The tuk-tuk driver was just showing off. He’d wooed us away from his competitor with promises of a lower fare and faster trip when he picked us up outside the Grand Palace. The instant James’ foot left the pavement to get in the tuk-tuk, the driver shot off like a rocket.
He darted into a riotous roundabout, then kept gesturing toward the center. As I peered under the roof and over the neon-yellow car, I spied the objects of his enthusiasm – elephants. Pink Elephants!
These blushing beauties had been created to celebrate King Bhumibol Adulyadej 84th birthday in 2011.
It seems that the King is quite a fan of White Elephants (also known as Pink Elephants), as were his predecessors. They are sacred and a symbol of royal power. At last count the King owns 10. And although the elephants are referred to as “white” they are generally a soft pink with light-colored eyelashes and toenails.
Historically, White Elephants have been an integral part of Thailand’s history, back to when it was know as Siam. They were featured on the country’s Coat of Arms and many flags.
However, the most common reference is to “seeing pink elephants,” meaning that someone is extremely drunk – to the point of hallucinating pink elephants. The phrase is credited to Jack London’s writings in 1913.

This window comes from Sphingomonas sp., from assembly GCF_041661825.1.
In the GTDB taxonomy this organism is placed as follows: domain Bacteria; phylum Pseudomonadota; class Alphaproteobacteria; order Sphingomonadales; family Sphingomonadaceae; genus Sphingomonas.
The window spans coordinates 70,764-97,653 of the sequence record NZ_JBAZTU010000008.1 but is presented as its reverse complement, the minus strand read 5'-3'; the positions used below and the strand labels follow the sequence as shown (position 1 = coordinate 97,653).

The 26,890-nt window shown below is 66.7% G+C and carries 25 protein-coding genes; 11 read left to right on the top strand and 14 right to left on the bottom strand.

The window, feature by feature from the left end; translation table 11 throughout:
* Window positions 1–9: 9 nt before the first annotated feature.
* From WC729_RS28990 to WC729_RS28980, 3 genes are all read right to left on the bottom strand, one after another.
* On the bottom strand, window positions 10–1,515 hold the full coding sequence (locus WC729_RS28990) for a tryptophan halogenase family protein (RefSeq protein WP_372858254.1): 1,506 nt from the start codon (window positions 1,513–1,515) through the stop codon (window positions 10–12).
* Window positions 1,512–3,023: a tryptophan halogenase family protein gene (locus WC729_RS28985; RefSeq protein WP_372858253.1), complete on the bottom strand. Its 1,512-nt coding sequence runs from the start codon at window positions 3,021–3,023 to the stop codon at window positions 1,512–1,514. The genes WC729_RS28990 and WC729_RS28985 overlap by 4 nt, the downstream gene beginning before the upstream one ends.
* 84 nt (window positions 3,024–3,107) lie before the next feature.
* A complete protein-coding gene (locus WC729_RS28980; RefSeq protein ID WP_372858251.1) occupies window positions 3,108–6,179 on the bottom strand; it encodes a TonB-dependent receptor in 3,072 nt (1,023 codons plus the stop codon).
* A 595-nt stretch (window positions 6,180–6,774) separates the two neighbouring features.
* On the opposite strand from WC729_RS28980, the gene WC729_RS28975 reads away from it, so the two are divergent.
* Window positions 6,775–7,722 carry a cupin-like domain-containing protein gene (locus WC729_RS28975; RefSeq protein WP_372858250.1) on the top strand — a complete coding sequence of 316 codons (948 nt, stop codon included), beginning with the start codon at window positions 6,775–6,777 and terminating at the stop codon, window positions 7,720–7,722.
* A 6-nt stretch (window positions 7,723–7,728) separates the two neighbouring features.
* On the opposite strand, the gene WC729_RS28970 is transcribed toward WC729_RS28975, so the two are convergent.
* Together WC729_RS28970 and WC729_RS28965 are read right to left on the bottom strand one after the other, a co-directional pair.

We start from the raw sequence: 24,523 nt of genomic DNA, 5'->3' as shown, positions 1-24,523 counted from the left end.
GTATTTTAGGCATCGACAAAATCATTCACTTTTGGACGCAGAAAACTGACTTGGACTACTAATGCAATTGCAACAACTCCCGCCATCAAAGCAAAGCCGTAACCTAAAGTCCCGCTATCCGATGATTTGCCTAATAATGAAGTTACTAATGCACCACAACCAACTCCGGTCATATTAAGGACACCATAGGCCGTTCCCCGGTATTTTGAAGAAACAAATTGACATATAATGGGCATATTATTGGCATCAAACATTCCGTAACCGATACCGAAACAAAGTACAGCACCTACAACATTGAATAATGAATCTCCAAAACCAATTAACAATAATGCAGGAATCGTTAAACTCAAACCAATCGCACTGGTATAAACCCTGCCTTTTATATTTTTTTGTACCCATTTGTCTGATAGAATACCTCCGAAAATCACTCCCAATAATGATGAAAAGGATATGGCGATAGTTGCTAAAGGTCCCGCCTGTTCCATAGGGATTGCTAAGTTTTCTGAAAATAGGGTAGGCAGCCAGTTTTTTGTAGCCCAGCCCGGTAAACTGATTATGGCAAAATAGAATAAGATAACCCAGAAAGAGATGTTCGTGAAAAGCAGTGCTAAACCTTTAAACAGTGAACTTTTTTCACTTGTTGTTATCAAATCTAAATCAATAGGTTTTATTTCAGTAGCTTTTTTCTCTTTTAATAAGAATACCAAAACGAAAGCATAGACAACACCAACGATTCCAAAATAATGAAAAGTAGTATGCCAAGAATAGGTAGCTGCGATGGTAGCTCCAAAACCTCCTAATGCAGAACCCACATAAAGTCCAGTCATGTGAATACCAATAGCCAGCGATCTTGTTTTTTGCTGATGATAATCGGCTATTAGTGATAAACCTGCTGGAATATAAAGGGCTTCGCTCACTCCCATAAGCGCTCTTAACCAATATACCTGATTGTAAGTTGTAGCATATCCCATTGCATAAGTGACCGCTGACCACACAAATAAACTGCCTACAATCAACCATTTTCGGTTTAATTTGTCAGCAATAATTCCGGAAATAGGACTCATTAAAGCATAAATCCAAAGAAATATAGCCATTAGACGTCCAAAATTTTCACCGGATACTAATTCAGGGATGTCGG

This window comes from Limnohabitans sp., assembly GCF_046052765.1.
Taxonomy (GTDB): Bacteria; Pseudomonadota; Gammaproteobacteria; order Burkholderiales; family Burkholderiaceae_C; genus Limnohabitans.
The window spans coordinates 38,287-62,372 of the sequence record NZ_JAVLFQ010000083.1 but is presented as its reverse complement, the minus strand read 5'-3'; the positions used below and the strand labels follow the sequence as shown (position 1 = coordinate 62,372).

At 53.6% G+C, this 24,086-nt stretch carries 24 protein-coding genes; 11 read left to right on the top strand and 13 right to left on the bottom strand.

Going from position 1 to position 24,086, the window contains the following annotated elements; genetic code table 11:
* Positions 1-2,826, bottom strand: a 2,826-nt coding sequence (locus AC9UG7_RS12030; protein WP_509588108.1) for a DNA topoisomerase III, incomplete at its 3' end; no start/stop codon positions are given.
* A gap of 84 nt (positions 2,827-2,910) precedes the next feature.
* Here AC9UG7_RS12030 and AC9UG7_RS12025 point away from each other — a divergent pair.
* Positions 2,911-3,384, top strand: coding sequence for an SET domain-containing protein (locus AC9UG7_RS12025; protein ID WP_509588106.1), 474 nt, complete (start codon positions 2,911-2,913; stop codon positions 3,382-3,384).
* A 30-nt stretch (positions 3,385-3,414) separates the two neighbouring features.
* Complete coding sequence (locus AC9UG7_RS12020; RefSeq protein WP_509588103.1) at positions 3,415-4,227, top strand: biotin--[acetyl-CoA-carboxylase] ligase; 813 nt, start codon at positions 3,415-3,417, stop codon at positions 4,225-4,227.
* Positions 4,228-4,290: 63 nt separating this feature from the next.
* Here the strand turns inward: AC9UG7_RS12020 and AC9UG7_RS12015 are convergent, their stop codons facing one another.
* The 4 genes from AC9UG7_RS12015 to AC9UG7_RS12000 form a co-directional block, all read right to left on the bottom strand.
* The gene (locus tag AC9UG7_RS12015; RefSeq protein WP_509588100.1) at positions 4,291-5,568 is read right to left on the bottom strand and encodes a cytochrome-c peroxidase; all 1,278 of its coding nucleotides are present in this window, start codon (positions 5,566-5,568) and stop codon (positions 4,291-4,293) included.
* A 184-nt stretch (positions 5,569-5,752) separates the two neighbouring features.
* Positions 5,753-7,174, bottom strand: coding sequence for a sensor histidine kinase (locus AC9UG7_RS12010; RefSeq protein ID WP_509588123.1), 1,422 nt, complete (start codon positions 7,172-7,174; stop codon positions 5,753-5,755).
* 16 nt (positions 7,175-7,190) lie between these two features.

It’s clear that Pink Elephants have captured people’s imaginations and hearts around the world. When a rare, baby Pink Elephant was caught on camera by a BBC crew filming in the Okavango Delta of Botswana, the global outpouring of concern for its survival was staggering.
If you’re in Bangkok, don’t miss the Pink Elephants near the Grand Palace. And if you need a good “pink elephant” chuckle for the day, see what happens when some police officers stop drivers to check their sobriety.
2. By Sodacan via Wikimedia Commons
3. By I, Inisheer via Wikimedia Commons
4. By Durova via Wikimedia Commons
5. By Tomascastelazo via Wikimedia Commons